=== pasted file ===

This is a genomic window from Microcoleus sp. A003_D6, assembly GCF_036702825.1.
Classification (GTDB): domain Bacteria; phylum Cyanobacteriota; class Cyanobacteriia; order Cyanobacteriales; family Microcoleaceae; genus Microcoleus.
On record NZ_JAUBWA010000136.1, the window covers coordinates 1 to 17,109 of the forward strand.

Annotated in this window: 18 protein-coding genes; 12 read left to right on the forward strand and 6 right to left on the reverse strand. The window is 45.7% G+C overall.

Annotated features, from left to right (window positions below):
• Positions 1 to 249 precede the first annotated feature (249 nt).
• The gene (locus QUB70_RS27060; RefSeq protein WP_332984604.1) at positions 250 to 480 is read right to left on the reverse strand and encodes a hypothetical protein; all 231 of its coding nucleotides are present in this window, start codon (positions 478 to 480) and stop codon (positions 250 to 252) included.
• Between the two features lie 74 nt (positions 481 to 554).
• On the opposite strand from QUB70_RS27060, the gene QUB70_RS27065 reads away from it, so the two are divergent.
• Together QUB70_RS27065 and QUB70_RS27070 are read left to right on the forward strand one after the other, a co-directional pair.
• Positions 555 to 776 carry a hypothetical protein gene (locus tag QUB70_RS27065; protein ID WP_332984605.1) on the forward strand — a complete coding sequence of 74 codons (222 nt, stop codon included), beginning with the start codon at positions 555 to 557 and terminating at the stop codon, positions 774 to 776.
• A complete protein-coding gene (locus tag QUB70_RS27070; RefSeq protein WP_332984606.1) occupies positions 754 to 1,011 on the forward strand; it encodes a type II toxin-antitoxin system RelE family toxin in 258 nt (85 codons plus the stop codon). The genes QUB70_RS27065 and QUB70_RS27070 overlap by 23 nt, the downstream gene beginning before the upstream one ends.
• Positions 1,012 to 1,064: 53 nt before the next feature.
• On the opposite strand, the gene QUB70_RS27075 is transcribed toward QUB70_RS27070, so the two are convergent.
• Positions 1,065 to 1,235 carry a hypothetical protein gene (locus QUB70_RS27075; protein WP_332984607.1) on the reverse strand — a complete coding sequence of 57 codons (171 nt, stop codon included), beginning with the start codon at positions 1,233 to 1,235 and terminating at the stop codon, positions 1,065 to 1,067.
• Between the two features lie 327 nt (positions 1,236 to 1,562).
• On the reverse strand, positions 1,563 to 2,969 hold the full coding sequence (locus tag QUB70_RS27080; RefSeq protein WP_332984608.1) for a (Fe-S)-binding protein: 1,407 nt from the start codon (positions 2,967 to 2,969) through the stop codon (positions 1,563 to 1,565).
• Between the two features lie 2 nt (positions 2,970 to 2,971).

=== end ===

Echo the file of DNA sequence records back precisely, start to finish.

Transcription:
This is a genomic window from Microcoleus sp. A003_D6, assembly GCF_036702825.1.
Classification (GTDB): domain Bacteria; phylum Cyanobacteriota; class Cyanobacteriia; order Cyanobacteriales; family Microcoleaceae; genus Microcoleus.
On record NZ_JAUBWA010000136.1, the window covers coordinates 1 to 17,109 of the forward strand.

Annotated in this window: 18 protein-coding genes; 12 read left to right on the forward strand and 6 right to left on the reverse strand. The window is 45.7% G+C overall.

Annotated features, from left to right (window positions below):
• Positions 1 to 249 precede the first annotated feature (249 nt).
• The gene (locus QUB70_RS27060; RefSeq protein WP_332984604.1) at positions 250 to 480 is read right to left on the reverse strand and encodes a hypothetical protein; all 231 of its coding nucleotides are present in this window, start codon (positions 478 to 480) and stop codon (positions 250 to 252) included.
• Between the two features lie 74 nt (positions 481 to 554).
• On the opposite strand from QUB70_RS27060, the gene QUB70_RS27065 reads away from it, so the two are divergent.
• Together QUB70_RS27065 and QUB70_RS27070 are read left to right on the forward strand one after the other, a co-directional pair.
• Positions 555 to 776 carry a hypothetical protein gene (locus tag QUB70_RS27065; protein ID WP_332984605.1) on the forward strand — a complete coding sequence of 74 codons (222 nt, stop codon included), beginning with the start codon at positions 555 to 557 and terminating at the stop codon, positions 774 to 776.
• A complete protein-coding gene (locus tag QUB70_RS27070; RefSeq protein WP_332984606.1) occupies positions 754 to 1,011 on the forward strand; it encodes a type II toxin-antitoxin system RelE family toxin in 258 nt (85 codons plus the stop codon). The genes QUB70_RS27065 and QUB70_RS27070 overlap by 23 nt, the downstream gene beginning before the upstream one ends.
• Positions 1,012 to 1,064: 53 nt before the next feature.
• On the opposite strand, the gene QUB70_RS27075 is transcribed toward QUB70_RS27070, so the two are convergent.
• Positions 1,065 to 1,235 carry a hypothetical protein gene (locus QUB70_RS27075; protein WP_332984607.1) on the reverse strand — a complete coding sequence of 57 codons (171 nt, stop codon included), beginning with the start codon at positions 1,233 to 1,235 and terminating at the stop codon, positions 1,065 to 1,067.
• Between the two features lie 327 nt (positions 1,236 to 1,562).
• On the reverse strand, positions 1,563 to 2,969 hold the full coding sequence (locus tag QUB70_RS27080; RefSeq protein WP_332984608.1) for a (Fe-S)-binding protein: 1,407 nt from the start codon (positions 2,967 to 2,969) through the stop codon (positions 1,563 to 1,565).
• Between the two features lie 2 nt (positions 2,970 to 2,971).